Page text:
I have long been intrigued by Detroit-style pan pizza. It is the platypus of pizza: seemingly composed of disparate parts of other regional pizzas, but, in the end, its own distinct breed. It takes the spongy, honeycombed crust of a Sicilian grandma slice, and pairs with the cheese-toppings-sauce Chicago layering method and a ton of cheese from Wisconsin. And guess what—it works. Cheese fanatics and lasagna corner-lovers, you have just met your ideal pizza.
In researching Detroit-style pan pizza recipes, I started, as I often do, with one from the ever-thorough culinary Science Guy himself, J. Kenji Lopez-Alt. He, I think accurately, categorizes it as (and I'm paraphrasing here): "not an everyday pizza, not an every-week pizza, and maybe not even an every-month pizza, but damn, is it a good pizza".
After reading this intro, I became a bit anxious; did this mean that the recipe was going to be painstaking or difficult or call for overly-obscure ingredients? Upon making it, I discovered, to my relief, that Detroit-style pan pizza is actually quite easy to put together: the dough takes a few hours, but most of that is hands-off rising time, and while some of the ingredients (Brick cheese, I'm looking at you) are tricky to find, the recipe has a generous amount of wiggle room for substitutions.
Overall, it is a damn good pizza—one that's almost more like the cheesy bread of your dreams than pizza. Not that I'm complaining. It's also a pizza that I argue you should make this weekend. Because winter, because dark, early evenings, because just scroll back up and look at those bronzed, chewy corners. No one doesn't need those in their life.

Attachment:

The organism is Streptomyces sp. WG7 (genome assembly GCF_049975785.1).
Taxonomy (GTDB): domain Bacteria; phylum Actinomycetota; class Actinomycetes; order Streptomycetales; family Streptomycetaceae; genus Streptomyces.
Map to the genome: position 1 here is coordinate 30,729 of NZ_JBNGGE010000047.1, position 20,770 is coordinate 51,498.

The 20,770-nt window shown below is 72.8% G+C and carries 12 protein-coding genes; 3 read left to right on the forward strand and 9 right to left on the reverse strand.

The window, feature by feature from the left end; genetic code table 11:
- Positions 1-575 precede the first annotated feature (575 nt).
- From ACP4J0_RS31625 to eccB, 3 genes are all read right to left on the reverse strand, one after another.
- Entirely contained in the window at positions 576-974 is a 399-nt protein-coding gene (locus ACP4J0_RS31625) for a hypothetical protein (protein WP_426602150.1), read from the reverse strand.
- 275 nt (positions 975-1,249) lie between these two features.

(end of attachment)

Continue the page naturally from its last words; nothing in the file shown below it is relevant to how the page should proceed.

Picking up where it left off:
Most recipes calls for pizza to be baked in the traditional Detroit-style anodized pizza pan, a modern version of the industrial blue steel ones originally used as utility trays in Motory City factories. If you don't want to purchase a specialty piece of equipment, you can easily use a 9x13-inch baking pan or spread the dough between two 8x8-inch square baking dishes; try to select ones with dark surfaces, which increases heat conduction and helps form that crispy, bronzed crust we all so covet.
If you want to be traditional with your Detroit-style pizza, you've got to track down the elusive Wisconsin Brick Cheese. Fatty, creamy, and relatively mild, this cheese melts very well, spreading out to coat the whole pizza in a crispy, golden crust. Wisconsin Brick cheese is also surprisingly difficult to find, at least outside of the Midwest. I had to call four supermarkets and two cheese shops before finally striking gold. It's not cheap either; my 7-ounce block cost me almost $7. If you don't live in an area with good cheese selection and still want to stick to tradition, ordering Brick cheese online might be your best bet.
Fortunately, if you don't have the time or energy to search for hard-to-find dairy products, you can easily fashion a substitute by combining two cheeses common to every grocery store: cheddar (mild, preferably from Wisconsin) and low-moisture shredded Mozzarella. The flavor will not be the same, but it is still pretty darn great. Some chefs also choose to cover the whole thing with an additional sprinkling of Parmesan before it goes in the oven, to which I am certainly not opposed.